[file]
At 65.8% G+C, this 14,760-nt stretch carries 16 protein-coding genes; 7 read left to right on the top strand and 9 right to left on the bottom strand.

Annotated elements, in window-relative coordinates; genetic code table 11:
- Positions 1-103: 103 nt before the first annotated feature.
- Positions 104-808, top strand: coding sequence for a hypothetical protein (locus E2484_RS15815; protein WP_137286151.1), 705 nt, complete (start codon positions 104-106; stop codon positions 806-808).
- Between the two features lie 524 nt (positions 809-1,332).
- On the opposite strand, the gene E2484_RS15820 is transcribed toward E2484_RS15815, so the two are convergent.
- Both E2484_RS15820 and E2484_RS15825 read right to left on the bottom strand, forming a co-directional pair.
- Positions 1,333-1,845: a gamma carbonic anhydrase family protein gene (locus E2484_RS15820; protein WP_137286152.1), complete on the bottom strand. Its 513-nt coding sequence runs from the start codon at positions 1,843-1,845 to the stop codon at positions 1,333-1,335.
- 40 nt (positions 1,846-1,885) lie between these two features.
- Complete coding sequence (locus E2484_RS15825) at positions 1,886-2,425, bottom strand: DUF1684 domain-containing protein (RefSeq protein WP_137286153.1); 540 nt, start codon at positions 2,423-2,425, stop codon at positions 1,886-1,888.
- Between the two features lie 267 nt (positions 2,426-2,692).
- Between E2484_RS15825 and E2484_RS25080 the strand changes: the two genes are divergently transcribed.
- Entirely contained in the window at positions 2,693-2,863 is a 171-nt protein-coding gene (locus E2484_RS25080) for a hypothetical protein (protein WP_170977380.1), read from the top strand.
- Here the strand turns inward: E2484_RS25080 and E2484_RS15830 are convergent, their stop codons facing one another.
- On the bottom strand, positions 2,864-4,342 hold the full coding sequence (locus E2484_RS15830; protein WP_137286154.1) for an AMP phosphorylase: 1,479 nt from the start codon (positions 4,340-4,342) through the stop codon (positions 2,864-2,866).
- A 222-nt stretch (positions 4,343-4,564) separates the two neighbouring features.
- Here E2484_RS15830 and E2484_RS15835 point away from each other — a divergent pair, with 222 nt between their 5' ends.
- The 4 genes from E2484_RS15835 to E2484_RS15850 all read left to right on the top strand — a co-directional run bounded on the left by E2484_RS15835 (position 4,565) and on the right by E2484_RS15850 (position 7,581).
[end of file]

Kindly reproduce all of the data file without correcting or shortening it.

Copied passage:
At 65.8% G+C, this 14,760-nt stretch carries 16 protein-coding genes; 7 read left to right on the top strand and 9 right to left on the bottom strand.

Annotated elements, in window-relative coordinates; genetic code table 11:
- Positions 1-103: 103 nt before the first annotated feature.
- Positions 104-808, top strand: coding sequence for a hypothetical protein (locus E2484_RS15815; protein WP_137286151.1), 705 nt, complete (start codon positions 104-106; stop codon positions 806-808).
- Between the two features lie 524 nt (positions 809-1,332).
- On the opposite strand, the gene E2484_RS15820 is transcribed toward E2484_RS15815, so the two are convergent.
- Both E2484_RS15820 and E2484_RS15825 read right to left on the bottom strand, forming a co-directional pair.
- Positions 1,333-1,845: a gamma carbonic anhydrase family protein gene (locus E2484_RS15820; protein WP_137286152.1), complete on the bottom strand. Its 513-nt coding sequence runs from the start codon at positions 1,843-1,845 to the stop codon at positions 1,333-1,335.
- 40 nt (positions 1,846-1,885) lie between these two features.
- Complete coding sequence (locus E2484_RS15825) at positions 1,886-2,425, bottom strand: DUF1684 domain-containing protein (RefSeq protein WP_137286153.1); 540 nt, start codon at positions 2,423-2,425, stop codon at positions 1,886-1,888.
- Between the two features lie 267 nt (positions 2,426-2,692).
- Between E2484_RS15825 and E2484_RS25080 the strand changes: the two genes are divergently transcribed.
- Entirely contained in the window at positions 2,693-2,863 is a 171-nt protein-coding gene (locus E2484_RS25080) for a hypothetical protein (protein WP_170977380.1), read from the top strand.
- Here the strand turns inward: E2484_RS25080 and E2484_RS15830 are convergent, their stop codons facing one another.
- On the bottom strand, positions 2,864-4,342 hold the full coding sequence (locus E2484_RS15830; protein WP_137286154.1) for an AMP phosphorylase: 1,479 nt from the start codon (positions 4,340-4,342) through the stop codon (positions 2,864-2,866).
- A 222-nt stretch (positions 4,343-4,564) separates the two neighbouring features.
- Here E2484_RS15830 and E2484_RS15835 point away from each other — a divergent pair, with 222 nt between their 5' ends.
- The 4 genes from E2484_RS15835 to E2484_RS15850 all read left to right on the top strand — a co-directional run bounded on the left by E2484_RS15835 (position 4,565) and on the right by E2484_RS15850 (position 7,581).